Top critical review
The Non-Hero Book
Reviewed in the United States on April 27, 2018
In an afterward, the author explains his motive for this book: to create a non-violent cerebral science fiction work. He has succeeded in that goal. There is violence but as the author notes, it’s not started by the protagonist.
I found the premise appealing. What turns out to be aliens who are vastly superior in technology (and maybe more) to us discover Earth. This is the polar opposite of a typical space opera fare where they either are mostly English speaking comely females longing to mate with the captain or grotesque monsters bent on our destruction. These guys want to chat.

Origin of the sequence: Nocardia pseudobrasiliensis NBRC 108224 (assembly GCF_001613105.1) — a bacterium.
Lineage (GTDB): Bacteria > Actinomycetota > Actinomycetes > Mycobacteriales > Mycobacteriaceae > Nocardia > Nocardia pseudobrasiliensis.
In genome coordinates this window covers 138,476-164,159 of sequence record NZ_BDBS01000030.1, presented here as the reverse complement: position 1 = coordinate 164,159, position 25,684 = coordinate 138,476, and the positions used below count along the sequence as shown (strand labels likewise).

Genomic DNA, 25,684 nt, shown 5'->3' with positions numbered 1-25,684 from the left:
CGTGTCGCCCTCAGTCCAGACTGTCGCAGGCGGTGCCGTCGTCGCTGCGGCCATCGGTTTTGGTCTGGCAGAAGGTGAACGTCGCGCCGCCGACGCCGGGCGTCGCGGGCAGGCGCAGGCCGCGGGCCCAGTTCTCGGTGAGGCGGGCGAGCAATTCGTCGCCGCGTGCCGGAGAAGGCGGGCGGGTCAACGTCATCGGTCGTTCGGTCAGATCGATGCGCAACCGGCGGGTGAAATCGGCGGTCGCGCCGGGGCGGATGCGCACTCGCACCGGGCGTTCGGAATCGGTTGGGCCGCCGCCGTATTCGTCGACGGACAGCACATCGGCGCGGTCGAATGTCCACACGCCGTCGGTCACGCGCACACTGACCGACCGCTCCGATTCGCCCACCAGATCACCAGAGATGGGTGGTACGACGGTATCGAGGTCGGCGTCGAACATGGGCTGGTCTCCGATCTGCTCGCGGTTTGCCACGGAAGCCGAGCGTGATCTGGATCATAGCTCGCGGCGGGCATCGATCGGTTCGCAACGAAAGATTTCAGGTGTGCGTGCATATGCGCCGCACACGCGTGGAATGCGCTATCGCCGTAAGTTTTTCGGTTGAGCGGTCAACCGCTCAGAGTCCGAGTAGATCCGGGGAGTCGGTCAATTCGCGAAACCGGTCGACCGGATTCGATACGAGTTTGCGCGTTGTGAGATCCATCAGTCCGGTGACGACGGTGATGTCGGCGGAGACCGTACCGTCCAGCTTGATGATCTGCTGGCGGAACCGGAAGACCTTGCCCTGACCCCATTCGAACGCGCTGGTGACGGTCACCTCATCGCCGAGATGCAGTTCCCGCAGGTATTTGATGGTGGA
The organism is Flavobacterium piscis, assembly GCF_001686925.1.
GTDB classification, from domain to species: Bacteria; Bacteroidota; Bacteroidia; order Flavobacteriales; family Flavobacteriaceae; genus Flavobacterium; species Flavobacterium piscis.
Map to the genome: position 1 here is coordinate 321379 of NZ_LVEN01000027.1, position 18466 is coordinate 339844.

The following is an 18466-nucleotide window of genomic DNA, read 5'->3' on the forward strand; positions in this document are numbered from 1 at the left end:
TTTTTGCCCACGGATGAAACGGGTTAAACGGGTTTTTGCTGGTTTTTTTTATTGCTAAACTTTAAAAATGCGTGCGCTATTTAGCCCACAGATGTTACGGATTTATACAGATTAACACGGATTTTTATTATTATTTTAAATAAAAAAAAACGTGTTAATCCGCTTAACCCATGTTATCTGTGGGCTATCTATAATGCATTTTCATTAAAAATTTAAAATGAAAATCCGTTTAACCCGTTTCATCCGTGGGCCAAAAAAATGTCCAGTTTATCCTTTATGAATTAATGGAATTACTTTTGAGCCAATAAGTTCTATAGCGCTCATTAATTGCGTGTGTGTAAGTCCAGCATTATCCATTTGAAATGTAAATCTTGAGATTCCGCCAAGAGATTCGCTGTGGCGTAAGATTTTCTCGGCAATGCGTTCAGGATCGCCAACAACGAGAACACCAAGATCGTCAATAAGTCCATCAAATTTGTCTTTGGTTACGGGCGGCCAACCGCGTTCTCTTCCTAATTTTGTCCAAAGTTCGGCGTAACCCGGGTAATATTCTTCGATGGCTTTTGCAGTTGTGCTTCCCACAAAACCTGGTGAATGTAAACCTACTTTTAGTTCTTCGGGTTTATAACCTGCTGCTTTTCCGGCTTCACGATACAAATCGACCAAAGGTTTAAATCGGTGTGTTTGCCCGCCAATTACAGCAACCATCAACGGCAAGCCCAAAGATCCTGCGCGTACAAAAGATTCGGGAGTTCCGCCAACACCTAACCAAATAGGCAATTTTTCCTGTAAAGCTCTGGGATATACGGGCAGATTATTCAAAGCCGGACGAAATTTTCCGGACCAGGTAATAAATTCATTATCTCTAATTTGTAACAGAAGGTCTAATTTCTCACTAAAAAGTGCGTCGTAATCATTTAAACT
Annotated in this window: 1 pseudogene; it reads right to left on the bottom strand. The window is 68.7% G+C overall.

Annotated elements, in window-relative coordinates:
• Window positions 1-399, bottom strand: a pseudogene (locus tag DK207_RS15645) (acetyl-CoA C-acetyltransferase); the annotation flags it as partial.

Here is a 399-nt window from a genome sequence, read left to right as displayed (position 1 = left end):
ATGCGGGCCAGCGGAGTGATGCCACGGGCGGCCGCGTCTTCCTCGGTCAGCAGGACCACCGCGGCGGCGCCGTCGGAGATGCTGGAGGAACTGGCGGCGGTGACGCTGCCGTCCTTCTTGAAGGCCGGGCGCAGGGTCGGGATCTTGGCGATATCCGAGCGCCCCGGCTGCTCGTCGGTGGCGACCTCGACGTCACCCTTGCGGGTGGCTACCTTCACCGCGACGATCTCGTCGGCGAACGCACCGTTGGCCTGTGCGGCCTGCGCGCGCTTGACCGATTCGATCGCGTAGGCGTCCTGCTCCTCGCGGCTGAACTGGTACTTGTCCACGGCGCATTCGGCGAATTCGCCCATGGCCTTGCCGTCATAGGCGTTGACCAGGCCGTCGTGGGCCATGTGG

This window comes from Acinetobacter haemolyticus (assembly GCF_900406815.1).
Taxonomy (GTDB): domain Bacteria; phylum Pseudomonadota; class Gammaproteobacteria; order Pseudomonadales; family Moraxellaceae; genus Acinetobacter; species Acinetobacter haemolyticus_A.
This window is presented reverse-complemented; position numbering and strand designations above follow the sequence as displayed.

The majority of the book is not only the difficulties chatting with an alien and a side note business about the worldwide civil unrest the existence on Earth of an alien causes. Curiously, the author dismisses the John McClane character from movies such as Die Hard as a figure not to admire anymore due to his method of conflict resolution. However, there are two scenes in the book where John McClane would have saved the day but the protagonist does nothing of the sort.
The book starts out in a roar, maintains its pace for a bit and then wanders until the very end where a crisis creates an ending. The text is rampant with typos and word misuse. The thing which really bothers me is, at the very end, the protagonist gets a message which can be interpreted in many ways. He chooses a way that I doubt anybody would guess and in the end, there wasn’t any reason for the vagueness of the message anyway. It cratered the book for me.
My idea of a protagonist is not some cowering metrosexual who has to have his girlfriend bail him out of a major crisis. Give me John McClane.